Sunday, March 11

Week 349 - Dividend Achievers with high Long-term Debt offset by a Strong Global Brand

Situation: Some highly indebted companies manage to pass through economic cycles with little difficulty, even though though they sometimes find it expensive to roll-over (refinance) their Long-Term Debt. This is a conundrum, given the impairment of their Balance Sheets (debt maturing in more than one year represents more than one third of their total assets). Think of having $200,000 left on your mortgage but your household assets (including equity in your home) are only worth $600,000. 

I try to avoid investing in such companies. When I do, I look for an excuse to sell. But there has to be a rational explanation for why these companies prosper, given the cost of servicing long-term debt. Two explanations come to mind: 
   1) These companies have a lower cost of capital, since so much of their capitalization is in the form of debt, where interest payments have not been taxed until recently. (The new tax law levies a 21% tax on interest payments that consume more than 30% of earnings.) 
   2) These companies have a strong Global Brand, which is an Intangible Asset that increases their acquisition value. That is, a strong Global Brand would increase the purchase price at least 5% above Tangible Book Value.
   3) These companies sell products that are remarkably “inelastic”, meaning that sales volumes are insensitive to price: “The price elasticity of supply measures how the amount of a good that a supplier wishes to supply changes in response to a change in price.[2] In a manner analogous to the price elasticity of demand, it captures the extent of horizontal movement along the supply curve relative to the extent of vertical movement [in price]. If the price elasticity of supply is zero the supply of a good supplied is ‘totally inelastic’ and the quantity supplied is fixed.”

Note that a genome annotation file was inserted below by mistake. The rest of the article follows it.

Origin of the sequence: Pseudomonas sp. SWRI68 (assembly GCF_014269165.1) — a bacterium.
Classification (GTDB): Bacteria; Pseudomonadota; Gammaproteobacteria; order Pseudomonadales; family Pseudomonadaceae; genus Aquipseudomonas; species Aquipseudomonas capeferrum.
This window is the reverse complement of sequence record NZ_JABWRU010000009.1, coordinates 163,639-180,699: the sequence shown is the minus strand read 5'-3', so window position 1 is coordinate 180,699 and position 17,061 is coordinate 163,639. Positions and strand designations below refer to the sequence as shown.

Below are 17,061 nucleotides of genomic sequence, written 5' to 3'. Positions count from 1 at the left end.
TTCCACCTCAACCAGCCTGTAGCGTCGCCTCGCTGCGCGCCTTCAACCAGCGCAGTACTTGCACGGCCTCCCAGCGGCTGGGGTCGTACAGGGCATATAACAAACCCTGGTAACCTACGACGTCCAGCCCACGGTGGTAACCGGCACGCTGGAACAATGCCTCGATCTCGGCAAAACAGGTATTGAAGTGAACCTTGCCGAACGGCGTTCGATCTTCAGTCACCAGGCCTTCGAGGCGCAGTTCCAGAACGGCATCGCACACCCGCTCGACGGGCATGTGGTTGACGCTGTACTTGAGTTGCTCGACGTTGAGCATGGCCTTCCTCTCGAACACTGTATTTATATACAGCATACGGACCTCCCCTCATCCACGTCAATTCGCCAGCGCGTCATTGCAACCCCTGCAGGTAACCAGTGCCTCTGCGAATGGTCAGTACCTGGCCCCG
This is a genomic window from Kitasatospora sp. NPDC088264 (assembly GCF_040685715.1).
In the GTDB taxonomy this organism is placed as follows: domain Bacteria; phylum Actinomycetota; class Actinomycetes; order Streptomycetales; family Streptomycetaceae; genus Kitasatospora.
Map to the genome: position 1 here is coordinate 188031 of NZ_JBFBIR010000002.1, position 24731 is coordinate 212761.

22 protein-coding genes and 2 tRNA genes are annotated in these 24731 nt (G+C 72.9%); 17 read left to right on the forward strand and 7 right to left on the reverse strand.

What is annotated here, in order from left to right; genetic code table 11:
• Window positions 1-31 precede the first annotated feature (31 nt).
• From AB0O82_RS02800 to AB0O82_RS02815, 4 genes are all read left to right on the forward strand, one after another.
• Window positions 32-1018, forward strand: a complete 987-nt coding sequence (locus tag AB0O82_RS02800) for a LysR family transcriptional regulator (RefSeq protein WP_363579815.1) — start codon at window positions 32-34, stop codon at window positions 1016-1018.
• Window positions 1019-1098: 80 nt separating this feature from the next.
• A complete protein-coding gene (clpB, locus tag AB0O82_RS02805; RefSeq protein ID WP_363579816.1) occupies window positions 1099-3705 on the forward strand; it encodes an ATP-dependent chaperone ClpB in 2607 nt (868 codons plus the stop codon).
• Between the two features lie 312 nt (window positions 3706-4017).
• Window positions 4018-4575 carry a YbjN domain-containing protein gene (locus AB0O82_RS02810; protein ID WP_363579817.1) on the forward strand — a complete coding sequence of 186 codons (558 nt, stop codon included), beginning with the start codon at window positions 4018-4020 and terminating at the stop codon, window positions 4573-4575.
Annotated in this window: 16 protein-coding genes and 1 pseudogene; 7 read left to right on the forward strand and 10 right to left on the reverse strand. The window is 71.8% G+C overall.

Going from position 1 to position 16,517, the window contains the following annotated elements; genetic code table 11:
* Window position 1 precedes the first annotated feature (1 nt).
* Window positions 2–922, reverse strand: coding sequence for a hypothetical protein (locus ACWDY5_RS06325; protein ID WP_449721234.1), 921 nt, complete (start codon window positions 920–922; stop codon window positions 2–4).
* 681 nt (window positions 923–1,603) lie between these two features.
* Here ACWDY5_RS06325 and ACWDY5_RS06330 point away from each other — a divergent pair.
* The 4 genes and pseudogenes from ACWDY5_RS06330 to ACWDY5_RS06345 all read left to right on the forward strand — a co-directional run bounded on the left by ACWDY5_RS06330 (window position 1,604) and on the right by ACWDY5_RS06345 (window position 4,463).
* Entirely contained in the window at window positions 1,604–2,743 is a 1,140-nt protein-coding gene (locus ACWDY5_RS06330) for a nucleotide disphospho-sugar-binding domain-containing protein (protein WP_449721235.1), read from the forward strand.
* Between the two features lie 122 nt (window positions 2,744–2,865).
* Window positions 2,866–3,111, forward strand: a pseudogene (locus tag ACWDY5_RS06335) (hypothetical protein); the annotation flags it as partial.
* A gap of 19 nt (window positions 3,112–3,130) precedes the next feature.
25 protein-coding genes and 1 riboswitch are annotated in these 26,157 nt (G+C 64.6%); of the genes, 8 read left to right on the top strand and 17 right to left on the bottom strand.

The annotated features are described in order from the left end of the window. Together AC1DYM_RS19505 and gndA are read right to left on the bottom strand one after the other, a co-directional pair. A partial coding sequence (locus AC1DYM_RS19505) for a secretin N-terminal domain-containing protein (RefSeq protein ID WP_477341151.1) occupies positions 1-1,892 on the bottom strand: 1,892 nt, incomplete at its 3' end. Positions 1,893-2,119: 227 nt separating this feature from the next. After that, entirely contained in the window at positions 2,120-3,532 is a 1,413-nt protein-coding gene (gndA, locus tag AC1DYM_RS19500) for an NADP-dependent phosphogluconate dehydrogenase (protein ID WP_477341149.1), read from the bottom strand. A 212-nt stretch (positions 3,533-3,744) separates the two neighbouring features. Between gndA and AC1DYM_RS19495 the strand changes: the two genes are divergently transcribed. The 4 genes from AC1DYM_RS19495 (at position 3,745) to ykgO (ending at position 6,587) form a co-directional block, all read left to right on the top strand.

Mission: Analyze high-yielding Dividend Achievers (companies that have increased their dividend annually for at least the past 10 years). Select companies that have long-term Debt amounting to more than 33% of Total Assets, as shown in Column P of the Table. Reject companies that do not have a strong Global BrandAlso reject companies that do not have A ratings from S&P for both the bonds and common stocks that they have issued (see Columns T and U in the Table). Brand rankings are shown in Columns AB-AC of the Table. Examine a comparison group of companies in the Benchmark Section of the Table

Execution: see Table.

Bottom Line: The outperformance and low price volatility of these stocks, even during difficult market conditions (see Column D in the Table), cannot be explained by unique Tangible Assets such as strong Patent Protections or Tax Advantages. That leaves Brand Values (i.e., consumers prefer a brand they can trust) and Inelasticity (i.e., unit sales are not price sensitive) to account for the resiliency of their stock prices. That resiliency ultimately comes from pricing power. 

Risk Rating: 6 (where 10-Yr US Treasury Notes = 1, S&P 500 Index = 5, and gold bullion = 10)

Full Disclosure: I dollar-average into Coca-Cola (KO), and also own shares of IBM and McDonald’s (MCD).

"The 2 and 8 Club" (CR) 2017 Invest Tune All rights reserved.

Post questions and comments in the box below or send email to:

No comments:

Post a Comment

Thanks for visiting our blog! Leave comments and feedback here: